Getting started with HTML
An attempt will be made to provide slides for each lecture:
- Go here to get Brackets.io for
Windows, Mac, or Linux
While you will be shown the basics
of using Brackets, you will largely be expected to figure out
Brackets.io on your own.
- This is a great time to use (or develop) your
Google/Bing skills. Adding "Brackets.io" to your query
helps tell Google what to focus on. There's not a ton of
pages out there, but you can find some nice stuff, like
- If you like watching helpful videos,
10 minutes and it's a pretty good overview of Brackets.io.
The author uses an HTML table as an example (which we haven't seen
yet), and he also makes a couple of minor mistakes
(he confuses the file size with the amount of RAM that the
program will use, he keeps mispronoucing indentatio as
"in-den-shun" instead of "in-den-tay-shun").
However, he does show
the nice color picker feature, and does a good job showing off the Live Preview feature (right
around 9:30 - 9 minutes and 30 seconds)
- Warning: You may see references to
Komodo Edit instead of Brackets.io. Komodo Edit was used in a prior quarter.
see something that talks about Komodo Edit please alert your instructor so that the teacher can change that to Brackets.io
- The workflow that
you'll use to edit web pages
This page gives a brief but helpful outline
files, etc) on your computer.
What's nice about them is that they're quick and
focused. They're also very basic. My advice is to use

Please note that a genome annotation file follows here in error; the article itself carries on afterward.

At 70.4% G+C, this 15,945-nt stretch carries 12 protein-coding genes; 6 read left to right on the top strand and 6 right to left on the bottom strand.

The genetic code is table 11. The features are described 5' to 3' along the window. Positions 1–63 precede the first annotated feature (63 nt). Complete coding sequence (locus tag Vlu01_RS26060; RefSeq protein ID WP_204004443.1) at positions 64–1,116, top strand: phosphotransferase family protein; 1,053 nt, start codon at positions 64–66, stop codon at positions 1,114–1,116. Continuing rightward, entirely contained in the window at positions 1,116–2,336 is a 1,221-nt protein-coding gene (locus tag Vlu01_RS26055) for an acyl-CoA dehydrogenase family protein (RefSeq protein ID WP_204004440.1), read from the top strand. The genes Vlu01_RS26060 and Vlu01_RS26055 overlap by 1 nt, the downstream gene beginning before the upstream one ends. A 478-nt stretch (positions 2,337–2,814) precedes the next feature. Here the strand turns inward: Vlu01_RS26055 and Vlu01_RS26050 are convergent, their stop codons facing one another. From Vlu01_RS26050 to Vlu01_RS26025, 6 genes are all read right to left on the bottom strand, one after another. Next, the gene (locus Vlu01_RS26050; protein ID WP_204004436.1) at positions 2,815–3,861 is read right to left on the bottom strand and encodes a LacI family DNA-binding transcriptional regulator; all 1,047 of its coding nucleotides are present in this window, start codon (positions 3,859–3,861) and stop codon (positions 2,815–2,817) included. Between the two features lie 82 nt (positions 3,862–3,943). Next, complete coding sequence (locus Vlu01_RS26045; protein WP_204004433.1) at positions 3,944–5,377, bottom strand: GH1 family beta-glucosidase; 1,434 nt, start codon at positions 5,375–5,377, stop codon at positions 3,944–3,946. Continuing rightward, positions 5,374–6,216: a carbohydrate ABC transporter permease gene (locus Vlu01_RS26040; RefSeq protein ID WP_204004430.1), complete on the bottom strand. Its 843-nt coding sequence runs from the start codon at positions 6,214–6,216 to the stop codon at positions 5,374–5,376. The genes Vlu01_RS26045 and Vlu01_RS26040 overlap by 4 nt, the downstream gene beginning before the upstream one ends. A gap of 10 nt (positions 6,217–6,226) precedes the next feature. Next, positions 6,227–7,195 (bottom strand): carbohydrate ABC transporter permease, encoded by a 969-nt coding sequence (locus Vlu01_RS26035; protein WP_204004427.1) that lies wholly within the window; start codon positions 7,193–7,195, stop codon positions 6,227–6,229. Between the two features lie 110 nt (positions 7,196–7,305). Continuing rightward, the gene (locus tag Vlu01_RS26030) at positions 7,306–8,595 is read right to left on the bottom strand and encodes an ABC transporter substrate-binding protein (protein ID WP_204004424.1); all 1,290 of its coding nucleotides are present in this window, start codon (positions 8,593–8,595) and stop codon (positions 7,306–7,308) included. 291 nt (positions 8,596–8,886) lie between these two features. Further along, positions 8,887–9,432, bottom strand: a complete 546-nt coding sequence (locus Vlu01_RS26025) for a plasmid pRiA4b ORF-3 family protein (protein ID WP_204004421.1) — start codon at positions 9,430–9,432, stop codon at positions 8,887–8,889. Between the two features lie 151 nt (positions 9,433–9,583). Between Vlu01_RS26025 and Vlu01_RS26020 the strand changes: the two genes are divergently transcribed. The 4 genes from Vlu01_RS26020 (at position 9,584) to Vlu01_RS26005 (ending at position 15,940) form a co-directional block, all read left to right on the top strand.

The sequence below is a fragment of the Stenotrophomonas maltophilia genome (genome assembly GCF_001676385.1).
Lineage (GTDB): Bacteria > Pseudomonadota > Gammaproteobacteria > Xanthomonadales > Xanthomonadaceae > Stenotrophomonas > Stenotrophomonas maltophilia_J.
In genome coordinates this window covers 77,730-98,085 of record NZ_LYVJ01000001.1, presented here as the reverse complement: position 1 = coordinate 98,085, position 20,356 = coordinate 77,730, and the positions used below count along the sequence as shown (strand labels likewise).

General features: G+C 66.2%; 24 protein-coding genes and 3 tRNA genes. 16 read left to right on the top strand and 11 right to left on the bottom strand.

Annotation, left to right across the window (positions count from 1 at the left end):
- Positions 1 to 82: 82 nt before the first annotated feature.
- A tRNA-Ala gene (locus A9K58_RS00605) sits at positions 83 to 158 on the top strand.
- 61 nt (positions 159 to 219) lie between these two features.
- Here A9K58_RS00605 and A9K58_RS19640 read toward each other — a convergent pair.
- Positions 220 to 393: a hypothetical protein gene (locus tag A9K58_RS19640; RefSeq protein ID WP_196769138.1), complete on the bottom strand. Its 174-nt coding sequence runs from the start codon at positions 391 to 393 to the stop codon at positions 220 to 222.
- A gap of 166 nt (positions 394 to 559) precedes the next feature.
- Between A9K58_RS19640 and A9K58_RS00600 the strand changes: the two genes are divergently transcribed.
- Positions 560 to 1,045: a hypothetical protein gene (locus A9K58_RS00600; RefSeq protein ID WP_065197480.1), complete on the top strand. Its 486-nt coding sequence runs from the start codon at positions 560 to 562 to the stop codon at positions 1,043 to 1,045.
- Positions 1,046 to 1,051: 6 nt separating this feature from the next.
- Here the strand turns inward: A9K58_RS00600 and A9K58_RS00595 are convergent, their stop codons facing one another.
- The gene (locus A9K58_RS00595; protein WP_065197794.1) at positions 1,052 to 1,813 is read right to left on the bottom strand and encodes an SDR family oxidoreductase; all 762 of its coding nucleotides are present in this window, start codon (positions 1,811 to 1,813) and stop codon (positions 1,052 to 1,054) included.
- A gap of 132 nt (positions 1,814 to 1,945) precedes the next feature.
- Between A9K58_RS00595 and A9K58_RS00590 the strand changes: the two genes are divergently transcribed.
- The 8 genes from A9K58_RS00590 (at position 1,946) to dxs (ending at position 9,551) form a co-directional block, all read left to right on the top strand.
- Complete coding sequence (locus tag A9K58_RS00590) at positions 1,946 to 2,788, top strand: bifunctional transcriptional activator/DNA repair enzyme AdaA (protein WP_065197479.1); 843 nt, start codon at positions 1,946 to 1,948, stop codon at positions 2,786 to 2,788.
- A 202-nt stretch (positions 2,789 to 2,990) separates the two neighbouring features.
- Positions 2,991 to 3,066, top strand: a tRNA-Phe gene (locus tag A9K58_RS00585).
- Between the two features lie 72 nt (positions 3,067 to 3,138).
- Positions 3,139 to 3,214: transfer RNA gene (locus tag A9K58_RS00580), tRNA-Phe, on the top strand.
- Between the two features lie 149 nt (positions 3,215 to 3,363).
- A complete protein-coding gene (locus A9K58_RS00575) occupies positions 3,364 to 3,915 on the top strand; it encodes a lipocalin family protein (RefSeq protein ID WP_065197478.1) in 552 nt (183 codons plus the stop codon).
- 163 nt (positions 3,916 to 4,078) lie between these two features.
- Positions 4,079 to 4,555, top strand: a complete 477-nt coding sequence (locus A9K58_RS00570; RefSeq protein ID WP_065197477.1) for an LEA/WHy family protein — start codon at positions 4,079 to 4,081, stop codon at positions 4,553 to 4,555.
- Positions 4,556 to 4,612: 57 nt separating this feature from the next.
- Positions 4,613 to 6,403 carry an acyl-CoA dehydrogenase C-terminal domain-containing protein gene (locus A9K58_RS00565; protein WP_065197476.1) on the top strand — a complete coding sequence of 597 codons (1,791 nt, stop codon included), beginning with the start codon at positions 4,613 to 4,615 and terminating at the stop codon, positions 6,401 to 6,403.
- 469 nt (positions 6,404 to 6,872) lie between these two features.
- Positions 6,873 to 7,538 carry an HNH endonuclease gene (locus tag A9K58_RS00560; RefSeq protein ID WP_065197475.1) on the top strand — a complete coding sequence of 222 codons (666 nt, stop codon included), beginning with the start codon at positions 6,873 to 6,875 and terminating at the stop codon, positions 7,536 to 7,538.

these to get oriented to the basics and then look for more
detailed web pages if you need to / want to.
couple of specific tutorials that you might find useful:
- Udemy has
some pre-recorded videos that explain some basic HTML elements.
I watched the one on lists and it seemed reasonable (I
haven't watched the others).
In order to watch these
you'd need to sign up for a free Udemy account, and then sign up
for this free course. There are lots of course that you
could pay for, but I'd recommend avoiding them (there's lots of
free material available online, and we'll be covering what you
need in this course)
In Class Exercises (ICEs)
Part 1: Adding HTML Tags - Instructor Walkthrough
NOTE: Before starting it is HIGHLY RECOMMENDED that you create a BIT116 folder to save your work on a USB Thumb Drive, an External Portable Hard Drive, or your own personal Laptop or Notebook computer. After creating this folder, open it an create another folder called Lecture01. Your should save all your work in this BIT116 folder in sub-folders named after the current Lecture (e.g., Lecture01, Lecture02, Lecture03, and so on). You will also be storing your Assignments in this folder.
The instructor will walk you through these first couple of exercises -